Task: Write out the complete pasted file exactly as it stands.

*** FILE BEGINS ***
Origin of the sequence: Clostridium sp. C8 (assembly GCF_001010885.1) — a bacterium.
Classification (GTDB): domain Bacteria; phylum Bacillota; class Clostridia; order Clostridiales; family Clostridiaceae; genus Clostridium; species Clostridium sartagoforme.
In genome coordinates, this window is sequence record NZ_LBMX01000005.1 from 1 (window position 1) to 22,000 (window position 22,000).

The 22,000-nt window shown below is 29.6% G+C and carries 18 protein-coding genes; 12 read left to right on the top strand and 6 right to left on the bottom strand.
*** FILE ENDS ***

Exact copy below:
Origin of the sequence: Clostridium sp. C8 (assembly GCF_001010885.1) — a bacterium.
Classification (GTDB): domain Bacteria; phylum Bacillota; class Clostridia; order Clostridiales; family Clostridiaceae; genus Clostridium; species Clostridium sartagoforme.
In genome coordinates, this window is sequence record NZ_LBMX01000005.1 from 1 (window position 1) to 22,000 (window position 22,000).

The 22,000-nt window shown below is 29.6% G+C and carries 18 protein-coding genes; 12 read left to right on the top strand and 6 right to left on the bottom strand.